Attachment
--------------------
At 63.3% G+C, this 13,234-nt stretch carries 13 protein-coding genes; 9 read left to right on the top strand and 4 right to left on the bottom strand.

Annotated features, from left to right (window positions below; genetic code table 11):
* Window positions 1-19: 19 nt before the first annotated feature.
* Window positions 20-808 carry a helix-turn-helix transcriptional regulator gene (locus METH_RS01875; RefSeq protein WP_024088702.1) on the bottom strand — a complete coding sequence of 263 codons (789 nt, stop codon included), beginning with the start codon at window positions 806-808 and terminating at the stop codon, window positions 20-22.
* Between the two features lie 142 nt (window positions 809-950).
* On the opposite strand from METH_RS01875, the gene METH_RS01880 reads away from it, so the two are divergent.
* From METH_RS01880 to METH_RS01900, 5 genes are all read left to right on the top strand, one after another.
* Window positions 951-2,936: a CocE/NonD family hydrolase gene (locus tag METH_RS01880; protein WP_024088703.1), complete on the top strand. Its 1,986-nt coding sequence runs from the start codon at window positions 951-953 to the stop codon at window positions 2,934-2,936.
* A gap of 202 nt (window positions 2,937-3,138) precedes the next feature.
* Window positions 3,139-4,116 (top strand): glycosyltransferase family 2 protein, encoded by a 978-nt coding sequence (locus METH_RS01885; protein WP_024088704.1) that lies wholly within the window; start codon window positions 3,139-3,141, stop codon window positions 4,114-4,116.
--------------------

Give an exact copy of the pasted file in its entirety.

At 63.3% G+C, this 13,234-nt stretch carries 13 protein-coding genes; 9 read left to right on the top strand and 4 right to left on the bottom strand.

Annotated features, from left to right (window positions below; genetic code table 11):
* Window positions 1-19: 19 nt before the first annotated feature.
* Window positions 20-808 carry a helix-turn-helix transcriptional regulator gene (locus METH_RS01875; RefSeq protein WP_024088702.1) on the bottom strand — a complete coding sequence of 263 codons (789 nt, stop codon included), beginning with the start codon at window positions 806-808 and terminating at the stop codon, window positions 20-22.
* Between the two features lie 142 nt (window positions 809-950).
* On the opposite strand from METH_RS01875, the gene METH_RS01880 reads away from it, so the two are divergent.
* From METH_RS01880 to METH_RS01900, 5 genes are all read left to right on the top strand, one after another.
* Window positions 951-2,936: a CocE/NonD family hydrolase gene (locus tag METH_RS01880; protein WP_024088703.1), complete on the top strand. Its 1,986-nt coding sequence runs from the start codon at window positions 951-953 to the stop codon at window positions 2,934-2,936.
* A gap of 202 nt (window positions 2,937-3,138) precedes the next feature.
* Window positions 3,139-4,116 (top strand): glycosyltransferase family 2 protein, encoded by a 978-nt coding sequence (locus METH_RS01885; protein WP_024088704.1) that lies wholly within the window; start codon window positions 3,139-3,141, stop codon window positions 4,114-4,116.